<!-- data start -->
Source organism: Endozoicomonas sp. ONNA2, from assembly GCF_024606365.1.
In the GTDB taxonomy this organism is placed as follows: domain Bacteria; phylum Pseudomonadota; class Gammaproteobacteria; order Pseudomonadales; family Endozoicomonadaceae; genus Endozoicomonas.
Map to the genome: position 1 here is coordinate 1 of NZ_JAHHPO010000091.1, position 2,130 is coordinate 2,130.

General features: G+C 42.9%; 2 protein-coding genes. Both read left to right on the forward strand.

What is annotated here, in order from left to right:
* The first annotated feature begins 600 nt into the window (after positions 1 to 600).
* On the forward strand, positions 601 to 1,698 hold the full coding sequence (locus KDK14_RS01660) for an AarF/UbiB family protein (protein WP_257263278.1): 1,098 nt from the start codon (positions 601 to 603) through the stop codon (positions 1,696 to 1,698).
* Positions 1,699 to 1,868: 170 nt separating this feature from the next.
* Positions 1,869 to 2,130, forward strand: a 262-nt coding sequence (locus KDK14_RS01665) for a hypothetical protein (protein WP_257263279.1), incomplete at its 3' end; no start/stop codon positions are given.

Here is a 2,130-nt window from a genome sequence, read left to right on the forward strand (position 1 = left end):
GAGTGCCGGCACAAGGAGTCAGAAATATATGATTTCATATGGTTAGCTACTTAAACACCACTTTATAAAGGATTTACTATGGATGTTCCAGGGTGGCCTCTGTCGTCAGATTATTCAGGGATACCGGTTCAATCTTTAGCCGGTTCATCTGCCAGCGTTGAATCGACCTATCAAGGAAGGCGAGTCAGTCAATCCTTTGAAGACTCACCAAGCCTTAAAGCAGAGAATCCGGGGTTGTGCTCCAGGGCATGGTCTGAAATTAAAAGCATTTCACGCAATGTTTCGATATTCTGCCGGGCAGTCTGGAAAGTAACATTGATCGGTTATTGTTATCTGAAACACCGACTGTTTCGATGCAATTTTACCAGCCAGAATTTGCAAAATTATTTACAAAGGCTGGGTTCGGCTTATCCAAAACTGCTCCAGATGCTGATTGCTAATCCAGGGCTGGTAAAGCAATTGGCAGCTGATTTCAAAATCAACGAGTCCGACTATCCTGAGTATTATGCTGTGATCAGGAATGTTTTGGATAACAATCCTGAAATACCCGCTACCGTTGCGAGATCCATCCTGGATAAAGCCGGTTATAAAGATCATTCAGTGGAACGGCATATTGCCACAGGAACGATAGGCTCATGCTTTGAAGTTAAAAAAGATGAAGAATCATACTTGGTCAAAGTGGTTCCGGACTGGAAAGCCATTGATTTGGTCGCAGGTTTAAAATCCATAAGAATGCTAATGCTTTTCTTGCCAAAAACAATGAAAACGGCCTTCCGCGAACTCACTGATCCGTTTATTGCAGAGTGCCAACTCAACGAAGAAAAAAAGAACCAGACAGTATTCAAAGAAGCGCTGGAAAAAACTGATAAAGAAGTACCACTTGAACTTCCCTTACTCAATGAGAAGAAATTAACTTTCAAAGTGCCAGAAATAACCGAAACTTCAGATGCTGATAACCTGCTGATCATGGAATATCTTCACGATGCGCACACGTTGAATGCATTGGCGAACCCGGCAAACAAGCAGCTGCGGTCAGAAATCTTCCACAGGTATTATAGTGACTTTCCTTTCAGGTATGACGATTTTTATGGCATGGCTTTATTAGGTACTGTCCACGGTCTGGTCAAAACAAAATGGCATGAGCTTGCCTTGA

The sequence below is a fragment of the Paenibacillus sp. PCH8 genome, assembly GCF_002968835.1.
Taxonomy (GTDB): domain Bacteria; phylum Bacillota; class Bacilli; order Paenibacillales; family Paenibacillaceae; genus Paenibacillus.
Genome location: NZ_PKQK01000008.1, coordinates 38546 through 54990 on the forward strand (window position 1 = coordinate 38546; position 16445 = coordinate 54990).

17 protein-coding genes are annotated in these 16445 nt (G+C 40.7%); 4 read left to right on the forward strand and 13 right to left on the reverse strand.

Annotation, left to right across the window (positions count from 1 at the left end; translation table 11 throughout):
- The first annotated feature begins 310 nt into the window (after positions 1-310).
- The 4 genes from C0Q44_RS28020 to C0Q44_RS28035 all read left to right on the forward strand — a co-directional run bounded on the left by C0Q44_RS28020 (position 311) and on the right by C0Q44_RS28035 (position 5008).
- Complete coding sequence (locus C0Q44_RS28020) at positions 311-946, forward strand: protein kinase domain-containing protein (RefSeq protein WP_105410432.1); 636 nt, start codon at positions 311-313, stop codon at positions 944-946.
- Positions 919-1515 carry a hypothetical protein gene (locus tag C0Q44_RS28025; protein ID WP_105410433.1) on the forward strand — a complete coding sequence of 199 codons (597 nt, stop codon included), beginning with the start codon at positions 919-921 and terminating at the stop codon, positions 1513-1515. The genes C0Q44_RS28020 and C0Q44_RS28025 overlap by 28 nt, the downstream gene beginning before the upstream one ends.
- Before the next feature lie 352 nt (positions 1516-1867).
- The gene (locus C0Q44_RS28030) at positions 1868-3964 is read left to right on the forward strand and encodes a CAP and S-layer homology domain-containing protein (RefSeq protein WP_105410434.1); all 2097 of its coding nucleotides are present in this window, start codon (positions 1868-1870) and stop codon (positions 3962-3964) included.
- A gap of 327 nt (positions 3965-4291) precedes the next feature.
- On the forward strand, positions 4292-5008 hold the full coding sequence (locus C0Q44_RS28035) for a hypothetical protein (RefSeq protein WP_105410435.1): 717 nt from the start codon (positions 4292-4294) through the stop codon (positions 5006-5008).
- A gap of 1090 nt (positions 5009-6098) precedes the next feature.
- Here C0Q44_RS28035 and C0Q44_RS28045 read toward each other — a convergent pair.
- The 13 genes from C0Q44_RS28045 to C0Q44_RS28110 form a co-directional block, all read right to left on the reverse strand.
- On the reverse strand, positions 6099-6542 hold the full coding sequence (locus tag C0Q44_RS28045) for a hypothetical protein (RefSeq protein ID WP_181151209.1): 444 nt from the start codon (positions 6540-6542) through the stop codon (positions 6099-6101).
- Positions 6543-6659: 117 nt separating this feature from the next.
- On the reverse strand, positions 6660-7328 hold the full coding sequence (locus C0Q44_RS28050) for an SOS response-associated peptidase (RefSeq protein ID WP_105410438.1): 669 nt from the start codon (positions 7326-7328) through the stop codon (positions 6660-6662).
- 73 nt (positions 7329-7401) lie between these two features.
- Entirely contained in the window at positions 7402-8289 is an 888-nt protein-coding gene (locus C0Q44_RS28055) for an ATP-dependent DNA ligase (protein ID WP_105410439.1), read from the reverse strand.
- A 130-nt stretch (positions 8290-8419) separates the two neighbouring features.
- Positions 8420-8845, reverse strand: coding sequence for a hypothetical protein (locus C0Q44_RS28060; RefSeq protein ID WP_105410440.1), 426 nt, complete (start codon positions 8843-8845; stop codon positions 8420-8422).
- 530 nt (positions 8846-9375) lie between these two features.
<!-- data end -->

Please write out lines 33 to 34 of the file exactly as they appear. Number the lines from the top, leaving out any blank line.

- A 130-nt stretch (positions 8290-8419) separates the two neighbouring features.
- Positions 8420-8845, reverse strand: coding sequence for a hypothetical protein (locus C0Q44_RS28060; RefSeq protein ID WP_105410440.1), 426 nt, complete (start codon positions 8843-8845; stop codon positions 8420-8422).